Saale

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This article is about the larger "Saxon" or "Thuringian" Saale. For the Franconian Saale, see Fränkische Saale.
Saale
Karte Saale und Mulde.gif
Location of the Saale
Petersgrat bei Hof Bayern.jpg
The Saale valley near Hof
Location In Bavaria, Thuringia, Saxony-Anhalt,  Germany
Reference no. DE: 56
Length 413 km
Source near Zell im Fichtelgebirge
50°07′14″N 11°49′50″E / 50.12056°N 11.83056°E / 50.12056; 11.83056Coordinates: 50°07′14″N 11°49′50″E / 50.12056°N 11.83056°E / 50.12056; 11.83056
Source height 728 m above sea level
Mouth near Barby into the Elbe
51°57′17″N 11°54′50″E / 51.95472°N 11.91389°E / 51.95472; 11.91389
Mouth height 49.5 m above sea level
Descent 678.5 m
Basin Elbe
Progression Elbe → North Sea
Catchment 24,100 km²
Discharge Average mid:   115 m³/s
Right tributaries Weiße Elster
Left tributaries Ilm, Unstrut, Bode
Cities Jena, Halle (Saale)
Large towns Hof (Saale), Saalfeld/Saale, Rudolstadt, Naumburg (Saale), Weißenfels, Merseburg, Bernburg (Saale)
Ports Hafen Halle (Saale), Sophienhafen in Halle (Saale)
Notable bridges Saale bridge, Rudolphstein,
Old Saale bridge, Jena-Burgau
Navigable From its mouth to Bad Dürrenberg; for Europa ships to Halle-Trotha[1]
Petersgrat bei Hof Bayern.jpg
The Saale valley near Hof

The Saale, also known as the Saxon Saale (German: Sächsische Saale) and Thuringian Saale (German: Thüringische Saale), is a river in Germany and a left-bank tributary of the Elbe. It is not to be confused with the smaller Franconian Saale, a right-bank tributary of the Main, or the Saale in Lower Saxony, a tributary of the Leine.

Course[edit]

Saale in Bad Kösen

The Saale originates on the slope of the Großer Waldstein mountain near Zell in the Fichtelgebirge in Upper Franconia (Bavaria), at an altitude of 728 m. It pursues a winding course in a northern direction, and after passing the manufacturing town of Hof, enters Thuringia. It flows amid well-wooded low mountains of the Thuringian Forest until it reaches the valley of Saalfeld. After leaving Saalfeld the Saale reaches Rudolstadt. Here it receives the waters of the Schwarza, in whose valley lies the ruined castle of Schwarzburg, the ancestral seat of the formerly ruling House of Schwarzburg.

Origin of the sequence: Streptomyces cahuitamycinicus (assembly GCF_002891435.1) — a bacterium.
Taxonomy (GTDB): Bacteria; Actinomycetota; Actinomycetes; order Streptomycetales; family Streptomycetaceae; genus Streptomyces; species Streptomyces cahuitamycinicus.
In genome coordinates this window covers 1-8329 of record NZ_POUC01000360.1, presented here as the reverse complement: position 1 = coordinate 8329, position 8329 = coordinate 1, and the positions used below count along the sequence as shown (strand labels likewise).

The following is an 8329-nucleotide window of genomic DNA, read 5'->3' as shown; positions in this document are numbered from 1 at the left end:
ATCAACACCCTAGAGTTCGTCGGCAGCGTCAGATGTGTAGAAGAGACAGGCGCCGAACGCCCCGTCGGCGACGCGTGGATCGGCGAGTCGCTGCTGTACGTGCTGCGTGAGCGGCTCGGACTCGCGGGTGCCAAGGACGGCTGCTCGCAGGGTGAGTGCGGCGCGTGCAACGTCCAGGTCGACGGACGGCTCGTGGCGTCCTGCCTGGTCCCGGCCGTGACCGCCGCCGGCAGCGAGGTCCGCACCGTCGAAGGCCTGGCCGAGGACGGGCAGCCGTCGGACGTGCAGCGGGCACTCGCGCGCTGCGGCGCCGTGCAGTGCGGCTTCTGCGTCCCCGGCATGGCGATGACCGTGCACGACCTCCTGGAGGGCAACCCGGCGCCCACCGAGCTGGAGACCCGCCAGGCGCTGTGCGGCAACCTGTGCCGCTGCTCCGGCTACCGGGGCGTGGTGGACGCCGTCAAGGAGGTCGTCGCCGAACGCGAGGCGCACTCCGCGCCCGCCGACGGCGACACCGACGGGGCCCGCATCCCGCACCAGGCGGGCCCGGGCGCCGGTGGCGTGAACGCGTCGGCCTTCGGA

From Saalfeld the Saale enters the limestone hill region north of the Thuringian Forest, and sweeps beneath the barren, conical hills enclosing the university town of Jena. It enters Saxony-Anhalt and passes the spa of Bad Kösen, washes numerous vine-clad hills and, after receiving the deep and navigable Unstrut at Naumburg, flows past Weißenfels, Merseburg, Halle, Bernburg and Calbe. It finally joins the Elbe just above Barby, after traversing a distance of 413 km (257 mi) (shortened 14 km (8.7 mi) by a bypass from its natural length of 427 kilometers (265 mi)).

The Saale is navigable from Naumburg and is connected with the Weiße Elster near Leipzig by a canal. The soil of the lower part of its valley is exceptionally fertile, and produces, amongst other crops, large supplies of sugar beet. Among its tributaries are the Weiße Elster, Regnitz and Orla on the right bank, and the Ilm, Unstrut, Salza, Wipper and Bode on the left. Its upper course is rapid. Its valley, down to Merseburg, contains many castles which crown the enclosing heights.

Geography[edit]

Originating in Zell, the Saale flows through – SparneckWeißdorf – Seulbitz – Förbau – Schwarzenbach an der Saale – Fattigau – OberkotzauHof – Brunnenthal – Saalenstein – Joditz – Landesgrenze Bayern/Thüringen – HirschbergSparnberg – Rudolphstein – BlankenbergBlankensteinHarra – Saaldorf – Saalburg – Poeritzsch – GräfenwarthBurgk – Walsburg – Ziegenrück – Neidenberga – HohenwarteEichichtKaulsdorf – Fischersdorf – Weischwitz – Reschwitz – BreternitzSaalfeldSchwarzaVolkstedtRudolstadt – Catharinau – Kolkwitz – Weißen – Uhlstädt – Rückersdorf – Zeutsch – Niederkrossen – OrlamündeFreienorlaGroßeutersdorfKleineutersdorfKahlaGroßpürschütz – Jägersdorf – Rothenstein – Maua – LobedaJena – Zwätzen – Porstendorf – DornburgDorndorf-SteudnitzWichmarCamburg – Tümpling – Großheringen – Kleinheringen – Landesgrenze Thüringen/Sachsen-Anhalt – Stendorf – SaaleckBad KösenNaumburg – Schellsitz - Schönburg – Eulau – GoseckLeißling – Lobitzsch – Uichteritz – Markweben – Weißenfels – Dehlitz – Schkortleben – Kleinkorbetha – GroßkorbethaOebles-SchlechtewitzWengelsdorfBad Dürrenberg – Kröllwitz – Leuna – Trebnitz – Merseburg – Meuschau – Freiimfelde – Schkopau – Korbetha – Hohenweiden – Rockendorf – HollebenHalle – Kröllwitz – Lettin – Brachwitz – Schiepzig – Salzmünde – Pfützthal – Döblitz – Zaschwitz – WettinKloschwitz – Rumpin – Dobis – Friedeburg – Zickeritz – Rothenburg – Nelben – Gnölbzig – Trebnitz – AlslebenPoplitz – Großwirschleben – PlötzkauGrönaNeubornaBernburgDröbelNienburgWedlitz – Damaschke Plan – Wispitz – CalbeTrabitzGroß Rosenburg – Werkleitz

Tributaries[edit]

Left (from source to mouth):

Right:

Etymology[edit]

The name Saale comes from a Proto-Indo-European root *séles ‘marsh’, akin to Welsh hêl, heledd ‘river meadow’, Cornish heyl ‘estuary’, Greek hélos ‘marsh, meadow’, Sanskrit sáras ‘lake, pond’, Sárasvati ‘sacred river’, Old Persian HarauvatiHārūt River; Arachosia’, Avestan Haraxvatī ‘id’.

See also[edit]

References[edit]

Sources[edit]

  • Ernst-Otto Luthardt, Reinhard Feldrapp: An der Saale. Vom Fichtelgebirge durch Thüringen bis zur Elbe. Würzburg 1990. ISBN 3-8035-1335-9
  • Wolf Thieme, Markus Altmann (Fotos): Mitten ins Herz. Sie entspringt in Bayern, durchquert Thüringen und fließt in Sachsen-Anhalt in die Elbe – die Saale ist ein Fluss, der alles verbindet. Und jedem Spaß macht: dem Sportler, dem Kulturfreund, dem Faulenzer. In: stern Nr. 26 (22. Juni 2006), S. 84-89. (Online-Version)